Tuesday, 17 May 2016

A Random Walk

It is fascinating to see the use of the word 'random' and its resemblance to one of the most basic ingredients in some computer algorithms. One may ask what is it that makes something random?

- "So you just made a random deal?"
- "Students were randomly chosen to take part in a drama."
- "He figured out that he still had an hour to his departure, so he went for a random walk."

Monday, 9 May 2016

Matlab script for checking and deleting folders

Just putting this simple but extremely useful matlab script for my future self and anyone trying to handle folders using matlab. This script checks all the sub directory within the starting directory and then deletes the one that do not satisfy a given criteria. In my case this was the number of image samples within a folder.

% script for deleting folders with less than a certain number of files
close all
clear all

% count the number of png files
D = dir(' ');

numFoldersOrFiles = size(D, 1);

thresholdFiles = 30;

% skipping the first two which are just . and ..
for i = 3: numFoldersOrFiles
    if D(i).isdir
        Ds = dir([D(i).name '\*.png']);
        numFiles = size(Ds, 1) / 3;
        if numFiles < thresholdFiles
            rmdir(D(i).name, 's');

% all done :)

Saturday, 16 April 2016

OpenCVKinect 2.0 - Acquiring Kinect depth stream in OpenCV

It has been almost two years since I first wrote the code for OpenCVKinect. It has been really good to know that it has been used by a number of other students/developers at GitHub for collecting and analysing Kinect depth streams in OpenCV. I have had some feedback about a possible bug and some students have asked how they can visualize the depth maps in a better way. So today, after a long time, I am releasing the first official update to this project.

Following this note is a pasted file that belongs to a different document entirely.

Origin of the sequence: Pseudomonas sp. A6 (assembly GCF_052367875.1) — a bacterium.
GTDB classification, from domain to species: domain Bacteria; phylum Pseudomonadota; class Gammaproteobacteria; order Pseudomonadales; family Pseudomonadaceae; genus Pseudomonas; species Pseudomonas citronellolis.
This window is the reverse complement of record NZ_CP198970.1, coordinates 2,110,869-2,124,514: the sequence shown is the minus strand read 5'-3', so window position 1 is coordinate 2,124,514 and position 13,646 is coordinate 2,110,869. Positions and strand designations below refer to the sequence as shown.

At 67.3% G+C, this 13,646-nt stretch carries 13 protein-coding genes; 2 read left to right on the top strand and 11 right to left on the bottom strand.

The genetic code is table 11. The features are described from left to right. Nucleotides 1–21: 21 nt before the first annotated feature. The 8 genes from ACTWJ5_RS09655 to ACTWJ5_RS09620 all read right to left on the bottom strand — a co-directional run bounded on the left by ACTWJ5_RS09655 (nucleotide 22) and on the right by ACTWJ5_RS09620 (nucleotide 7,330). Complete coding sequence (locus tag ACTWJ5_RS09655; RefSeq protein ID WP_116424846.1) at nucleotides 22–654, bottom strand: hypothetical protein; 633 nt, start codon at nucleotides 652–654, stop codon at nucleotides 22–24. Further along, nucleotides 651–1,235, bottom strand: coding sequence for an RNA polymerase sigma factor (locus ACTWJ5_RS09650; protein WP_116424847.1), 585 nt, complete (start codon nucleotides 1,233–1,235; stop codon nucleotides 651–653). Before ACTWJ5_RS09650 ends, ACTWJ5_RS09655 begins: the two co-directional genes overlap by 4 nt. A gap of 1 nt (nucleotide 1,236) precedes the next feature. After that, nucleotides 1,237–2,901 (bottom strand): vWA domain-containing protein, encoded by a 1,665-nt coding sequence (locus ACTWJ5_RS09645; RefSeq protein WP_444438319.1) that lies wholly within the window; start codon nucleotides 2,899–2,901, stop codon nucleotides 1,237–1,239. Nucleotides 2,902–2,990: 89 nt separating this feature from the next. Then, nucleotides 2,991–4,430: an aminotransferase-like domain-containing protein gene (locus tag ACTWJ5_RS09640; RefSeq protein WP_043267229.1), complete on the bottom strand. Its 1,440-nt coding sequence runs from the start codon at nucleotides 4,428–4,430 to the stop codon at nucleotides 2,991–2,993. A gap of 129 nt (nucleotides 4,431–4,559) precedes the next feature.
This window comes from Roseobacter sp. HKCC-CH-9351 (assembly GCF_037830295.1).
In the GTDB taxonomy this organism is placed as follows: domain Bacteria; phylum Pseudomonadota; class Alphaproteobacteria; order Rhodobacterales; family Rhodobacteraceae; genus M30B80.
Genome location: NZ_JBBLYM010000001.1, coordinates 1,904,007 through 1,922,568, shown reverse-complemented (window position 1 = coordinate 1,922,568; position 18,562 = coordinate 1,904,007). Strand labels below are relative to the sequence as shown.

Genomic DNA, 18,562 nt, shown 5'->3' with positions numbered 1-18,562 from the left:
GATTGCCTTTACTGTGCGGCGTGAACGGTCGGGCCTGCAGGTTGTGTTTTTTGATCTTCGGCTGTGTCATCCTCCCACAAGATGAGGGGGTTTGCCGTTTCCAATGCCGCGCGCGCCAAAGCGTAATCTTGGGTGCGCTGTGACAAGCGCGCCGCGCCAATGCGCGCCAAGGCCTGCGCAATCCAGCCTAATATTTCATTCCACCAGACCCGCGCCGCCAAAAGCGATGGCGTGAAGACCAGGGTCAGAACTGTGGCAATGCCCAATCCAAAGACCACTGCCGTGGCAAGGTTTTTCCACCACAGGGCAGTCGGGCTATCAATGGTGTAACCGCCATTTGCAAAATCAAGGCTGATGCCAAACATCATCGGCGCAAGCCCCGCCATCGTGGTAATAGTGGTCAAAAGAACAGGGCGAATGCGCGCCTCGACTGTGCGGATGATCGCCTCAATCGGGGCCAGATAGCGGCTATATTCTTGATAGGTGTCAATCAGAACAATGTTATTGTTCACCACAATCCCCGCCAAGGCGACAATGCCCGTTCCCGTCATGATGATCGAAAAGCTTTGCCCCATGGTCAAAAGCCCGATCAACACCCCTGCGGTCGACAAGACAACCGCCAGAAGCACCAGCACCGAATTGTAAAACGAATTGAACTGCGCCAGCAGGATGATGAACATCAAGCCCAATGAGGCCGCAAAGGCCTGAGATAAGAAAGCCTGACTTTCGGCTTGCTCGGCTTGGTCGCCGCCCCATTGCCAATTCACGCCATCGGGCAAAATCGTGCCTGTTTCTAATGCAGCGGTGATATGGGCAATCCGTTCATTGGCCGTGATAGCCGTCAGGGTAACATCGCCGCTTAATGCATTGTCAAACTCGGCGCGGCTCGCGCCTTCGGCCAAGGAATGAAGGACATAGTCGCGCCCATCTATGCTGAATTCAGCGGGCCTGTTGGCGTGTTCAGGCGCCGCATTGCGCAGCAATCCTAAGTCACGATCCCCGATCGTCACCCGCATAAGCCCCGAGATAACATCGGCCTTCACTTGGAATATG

Thursday, 14 April 2016

Particle Filtering - Survival of the fittest

I recently studied dynamic system models such as Kalman and Particle Filters.
For Kalman Filter I followed a Matlab demo that can be found here.

In this demo, the simple problem of tracking a ball is addressed using a Kalman Filter. The input sequence is of a ball, which is travelling at varying velocity and which is occluded in some frames by a box. I think this is a great example to demonstrate the power of dynamic system  models, especially the occluded frames can be used to test how good a dynamic model is. Here is the actual sequence:

As you can see the ball goes underneath the box and comes out of the other end. If our dynamic model is accurate it will be able to predict the state of the ball even when it is not visible, and should match the position when the ball comes out.

Monday, 28 March 2016

Designing an algorithm - from ideas to code

I had always been interested in solving sudoku puzzles, partly because there are too many combinations that make each Sudoku unique. Since my work involves writing and using programming in different scenarios, I thought why not try using my skills on Sudoku. So there I was on a London Underground train to Barbican - looking at a Sudoku puzzle at the back of a morning newspaper, wondering how I can write an algorithm to solve it. I figured out a few simple tricks that I have always used in algorithm design. Here I explain what thoughts I had while designing my very own Sudoku solver and how I transformed those ideas into a working prototype.

First of all lets have a look at a typical Sudoku puzzle and some basic rules:

Sudoku Puzzle
Yes - it has got everything to do with numbers!! lots of numbers!

A Sudoku puzzle typically has 81 boxes where each box can have a number between 1 to 9. However, all these boxes follow some rules that make it all interesting. You may have noticed 3x3 squares grouping the number boxes. A correct solution of Sudoku ensures no repetition of numbers from 1 to 9 inside each of the 3x3 squares, in each horizontal line and each vertical line. When solving a Sudoku puzzle, this is exactly where I look for a solution, and exactly where my thought process starts for my Sudoku solver algorithm.